It was an especially nice day outside today, and I was inspired to get out and do a little yard-work, which I have been slacking on for the last 6-weeks because it’s been so hot and humid. Today was beautiful, however, and the excuses were all used up.
I was cleaning out and weeding our mulch-beds when I saw this by our font door. This has had a significant amount of development work done, but it is what I saw before I snapped the shutter.
The first thing I did in LR-classic, after the 1:1 aspect-ratio, was to manipulate the colors. I took the following channels to 0-luminance and 0-saturation; Aqua, Blue, Purple, Magenta, Red. The Orange and Green channels I boosted, in luminance and saturation, and the yellow was more-or-less as-is. This made things very garish and bizarre, but I knew that later processing would tone that down.
When I got this into PS, I opened DxO/NIK Silver Efex, and created a harsh, high-contrast B&W version. I then faded that B&W layer to a result that I liked, which was about 50% visibility. It is the super-saturated colors of the background layer, modified by a partial-opacity application of the B&W layer that gives this its jump-off-the-screen, hyper-real vibe. After this I added some NIK Color Efex “darken/lighten center”. This “shifts” the light up to brighten the top half and dim the bottom half.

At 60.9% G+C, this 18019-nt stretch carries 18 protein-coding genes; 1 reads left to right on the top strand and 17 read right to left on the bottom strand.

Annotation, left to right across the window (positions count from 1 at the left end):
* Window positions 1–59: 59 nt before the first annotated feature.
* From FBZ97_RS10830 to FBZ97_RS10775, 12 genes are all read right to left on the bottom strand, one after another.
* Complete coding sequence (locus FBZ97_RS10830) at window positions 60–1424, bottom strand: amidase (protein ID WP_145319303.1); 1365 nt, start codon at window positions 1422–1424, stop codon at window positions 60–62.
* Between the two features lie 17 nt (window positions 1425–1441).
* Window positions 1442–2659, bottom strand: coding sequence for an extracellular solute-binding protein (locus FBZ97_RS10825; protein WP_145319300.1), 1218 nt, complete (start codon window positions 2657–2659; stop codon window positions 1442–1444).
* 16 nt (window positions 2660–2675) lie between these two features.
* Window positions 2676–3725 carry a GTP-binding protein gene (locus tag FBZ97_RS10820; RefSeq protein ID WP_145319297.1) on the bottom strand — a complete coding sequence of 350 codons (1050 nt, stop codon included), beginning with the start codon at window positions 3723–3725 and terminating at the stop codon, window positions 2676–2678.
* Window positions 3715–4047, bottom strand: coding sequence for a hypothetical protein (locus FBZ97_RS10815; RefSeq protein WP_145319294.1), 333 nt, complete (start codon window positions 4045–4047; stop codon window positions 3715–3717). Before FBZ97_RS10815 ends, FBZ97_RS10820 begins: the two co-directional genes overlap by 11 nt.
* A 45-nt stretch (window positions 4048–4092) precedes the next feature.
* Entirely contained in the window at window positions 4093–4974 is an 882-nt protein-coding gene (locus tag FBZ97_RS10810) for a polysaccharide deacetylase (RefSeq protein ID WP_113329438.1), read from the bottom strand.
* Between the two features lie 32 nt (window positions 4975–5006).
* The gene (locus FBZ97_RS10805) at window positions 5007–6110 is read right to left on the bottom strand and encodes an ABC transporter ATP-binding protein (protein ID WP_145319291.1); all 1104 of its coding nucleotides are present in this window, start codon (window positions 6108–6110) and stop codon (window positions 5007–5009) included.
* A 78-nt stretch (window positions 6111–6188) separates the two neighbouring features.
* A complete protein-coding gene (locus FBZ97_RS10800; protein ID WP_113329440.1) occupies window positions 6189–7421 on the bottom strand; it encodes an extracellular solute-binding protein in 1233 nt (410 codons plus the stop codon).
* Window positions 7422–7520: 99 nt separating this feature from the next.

After this, I painted on some PS-sharpening over the foreground stems and leaves individually. I didn’t apply blanket sharpening because I didn’t want to over-do the shadows and create a lot of excess noise. After this, I opened DxO/NIK Define for NR. The default NR formula didn’t damage the previous sharpening very much, so in this case I applied the NR to the entire image.
The intention here is to give this the appearance of a style of painting called “Trompe-l’œil”, which has been popular off-and-on throughout art history. So, this is a photograph, pretending to be an oil-painting, pretending to be photo-realistic, and hopefully, Subtly Surreal.